England's best places to visit in 2023

Make 2023 the year to explore our beautiful country of England. Here are 15 of our favourite places to visit this year.


Polperro is a small fishing village located on the south coast of Cornwall, England. It is famous for its narrow, winding streets, historic harbour, and traditional thatched cottages. The village has a rich maritime history and was once a thriving center for the pilchard fishing industry. Today, the harbour is home to a small fleet of fishing boats, as well as a number of pleasure boats. Polperro is surrounded by beautiful countryside and cliffs, making it a popular destination for walkers and nature lovers. The village is also home to several museums, including the Polperro Heritage Museum, which tells the story of the village's history and the local fishing industry.

The Brisley Bell, Norfolk

In a rural village on the fringes of a conservation area, The Bell (affectionately known as The Brisley Bell) really hits the mark when it  comes to location, and its interiors are just as impressive. Quirky but not gaudy, stylish but not pretentious, the design plays to the  strengths of the beautiful 17th-century building.


Broadway has one of the most elegant and historic high streets in the Cotswolds and is home to an array of art galleries, interiors shops and high-end boutiques. Victorian artists such as William Morris and John Singer Sargent were drawn to Broadway with its rose and wisteria-embellished honey-stoned houses and ancient inns.     "Some of the most coveted hotels in the region, including The Lygon Arms, Dormy House, and The Fish are located here. Nearby, Broadway Tower offers spectacular views from its elevated and inspiring position.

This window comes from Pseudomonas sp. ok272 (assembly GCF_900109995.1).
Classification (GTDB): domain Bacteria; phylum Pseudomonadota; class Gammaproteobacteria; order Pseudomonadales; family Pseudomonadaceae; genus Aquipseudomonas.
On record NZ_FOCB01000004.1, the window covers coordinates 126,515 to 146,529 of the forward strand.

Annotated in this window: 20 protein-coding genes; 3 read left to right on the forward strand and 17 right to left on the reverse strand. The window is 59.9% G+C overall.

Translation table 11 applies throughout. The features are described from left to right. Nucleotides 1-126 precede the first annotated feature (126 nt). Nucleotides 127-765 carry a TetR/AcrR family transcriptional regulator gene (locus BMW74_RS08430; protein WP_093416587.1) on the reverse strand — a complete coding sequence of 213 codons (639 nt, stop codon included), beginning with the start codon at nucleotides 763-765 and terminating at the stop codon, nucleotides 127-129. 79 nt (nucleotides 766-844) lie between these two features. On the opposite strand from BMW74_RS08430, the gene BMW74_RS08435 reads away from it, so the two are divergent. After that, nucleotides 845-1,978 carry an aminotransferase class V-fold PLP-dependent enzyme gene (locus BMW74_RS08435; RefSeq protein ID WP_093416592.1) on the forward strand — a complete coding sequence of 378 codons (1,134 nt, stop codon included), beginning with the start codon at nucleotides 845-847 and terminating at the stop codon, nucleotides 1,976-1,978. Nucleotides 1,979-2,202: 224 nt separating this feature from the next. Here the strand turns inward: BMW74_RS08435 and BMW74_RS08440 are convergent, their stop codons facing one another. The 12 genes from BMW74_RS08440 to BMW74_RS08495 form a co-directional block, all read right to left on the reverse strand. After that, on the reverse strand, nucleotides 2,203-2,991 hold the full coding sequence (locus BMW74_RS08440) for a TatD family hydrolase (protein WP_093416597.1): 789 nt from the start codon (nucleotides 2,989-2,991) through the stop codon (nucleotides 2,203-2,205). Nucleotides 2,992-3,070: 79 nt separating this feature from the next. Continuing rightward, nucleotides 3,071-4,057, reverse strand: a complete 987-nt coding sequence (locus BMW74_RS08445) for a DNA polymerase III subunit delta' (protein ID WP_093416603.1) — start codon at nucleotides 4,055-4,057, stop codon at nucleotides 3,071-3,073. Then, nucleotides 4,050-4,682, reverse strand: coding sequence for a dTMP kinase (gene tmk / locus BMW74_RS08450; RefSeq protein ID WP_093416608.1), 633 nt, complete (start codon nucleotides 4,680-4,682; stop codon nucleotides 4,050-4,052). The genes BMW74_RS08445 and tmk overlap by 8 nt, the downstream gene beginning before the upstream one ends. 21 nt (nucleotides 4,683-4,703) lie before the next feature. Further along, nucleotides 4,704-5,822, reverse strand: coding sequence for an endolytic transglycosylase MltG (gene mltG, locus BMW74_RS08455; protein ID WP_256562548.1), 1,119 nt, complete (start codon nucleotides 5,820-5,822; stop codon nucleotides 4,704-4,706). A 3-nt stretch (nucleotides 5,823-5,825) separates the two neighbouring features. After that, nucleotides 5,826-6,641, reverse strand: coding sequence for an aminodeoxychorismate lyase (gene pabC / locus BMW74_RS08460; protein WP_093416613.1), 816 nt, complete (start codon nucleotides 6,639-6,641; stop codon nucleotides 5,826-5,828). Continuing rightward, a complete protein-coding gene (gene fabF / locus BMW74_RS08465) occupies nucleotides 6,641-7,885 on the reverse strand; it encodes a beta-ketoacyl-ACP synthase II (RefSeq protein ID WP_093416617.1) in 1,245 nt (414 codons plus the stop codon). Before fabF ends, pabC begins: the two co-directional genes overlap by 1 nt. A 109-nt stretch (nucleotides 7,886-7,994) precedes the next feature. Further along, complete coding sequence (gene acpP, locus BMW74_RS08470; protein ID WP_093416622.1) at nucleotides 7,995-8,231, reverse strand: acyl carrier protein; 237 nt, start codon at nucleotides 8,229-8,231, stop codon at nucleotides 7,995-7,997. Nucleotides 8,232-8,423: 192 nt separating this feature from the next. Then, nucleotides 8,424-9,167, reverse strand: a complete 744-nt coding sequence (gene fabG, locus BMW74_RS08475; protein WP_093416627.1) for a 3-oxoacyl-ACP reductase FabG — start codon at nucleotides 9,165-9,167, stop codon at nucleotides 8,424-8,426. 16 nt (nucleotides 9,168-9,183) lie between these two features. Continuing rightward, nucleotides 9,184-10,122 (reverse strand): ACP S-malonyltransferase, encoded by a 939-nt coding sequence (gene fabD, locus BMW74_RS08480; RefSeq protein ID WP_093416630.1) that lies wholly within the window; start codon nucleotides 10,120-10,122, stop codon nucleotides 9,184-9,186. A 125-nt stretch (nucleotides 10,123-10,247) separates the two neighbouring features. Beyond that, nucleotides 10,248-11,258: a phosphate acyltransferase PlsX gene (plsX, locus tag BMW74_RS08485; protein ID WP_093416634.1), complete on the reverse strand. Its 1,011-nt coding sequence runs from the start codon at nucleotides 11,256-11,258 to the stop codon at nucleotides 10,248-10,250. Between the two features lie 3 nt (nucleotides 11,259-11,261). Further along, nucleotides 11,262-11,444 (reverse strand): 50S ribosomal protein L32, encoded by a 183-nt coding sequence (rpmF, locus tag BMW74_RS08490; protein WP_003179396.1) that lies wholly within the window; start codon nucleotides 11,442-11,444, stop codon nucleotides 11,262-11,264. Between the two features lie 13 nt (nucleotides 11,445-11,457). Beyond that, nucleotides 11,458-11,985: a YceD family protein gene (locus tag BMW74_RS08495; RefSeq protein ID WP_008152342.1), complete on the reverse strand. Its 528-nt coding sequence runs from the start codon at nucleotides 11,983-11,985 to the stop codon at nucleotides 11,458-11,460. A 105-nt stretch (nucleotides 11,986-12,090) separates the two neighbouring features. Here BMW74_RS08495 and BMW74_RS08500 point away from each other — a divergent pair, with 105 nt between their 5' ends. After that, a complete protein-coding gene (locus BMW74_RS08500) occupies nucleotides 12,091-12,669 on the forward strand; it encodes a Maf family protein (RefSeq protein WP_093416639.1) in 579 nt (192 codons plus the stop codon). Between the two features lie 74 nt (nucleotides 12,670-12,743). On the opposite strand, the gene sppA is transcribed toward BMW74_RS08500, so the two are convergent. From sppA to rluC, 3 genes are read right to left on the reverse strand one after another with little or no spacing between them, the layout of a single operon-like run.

Five Star Stays, Scarborough

Our luxury self-catering holiday cottages are nestled in the pretty villages of Seamer and Scalby, just outside Scarborough, on the North Yorkshire coast.


Staithes has often been regarded simply as a traditional fishing village. However, the village is set in some spectacularly rugged coastlines, rich in marine life and boasting of a proud maritime history dating back millennia. Staithes can also fairly claim Captain Cook as one of its former residents.  Located on the “Dinosaur Coast”, Staithes is also a popular spot for fossil hunting which can be done independently or in well-organised local tours. Alternatively, wandering through the narrow alleys and cobbled streets of the Old Town offers a vivid glimpse of historic Staithes. Be aware though that parking is not allowed anywhere in the Old Town.

Middletons, York

Tucked beneath a leafy canopy that’s wrapped inside York’s medieval walls, Middletons is a collection of luxurious accommodation spread across six historical listed buildings, including Chaplin House, Cromwell House and Lady Anne House, which is a fine example of Georgian architecture.


Aldeburgh is a traditional seaside town with plenty to offer the visiting tourist. A pebble beach runs from the Martello Tower overlooking the harbour at the south of town to the controversial Scallop sculpture in the North. We recommend a visit to the Aldeburgh Market, an ice-cream from Munchies, a stroll along the beach past the Fishing Huts and then grabbing fish and chips from the renowned Aldeburgh Fish and Chips Shop.  Take a seat overlooking the sea whilst fighting off the seagulls. If you're interested in music then head to the Red House for an insight into Benjamin Britten's past.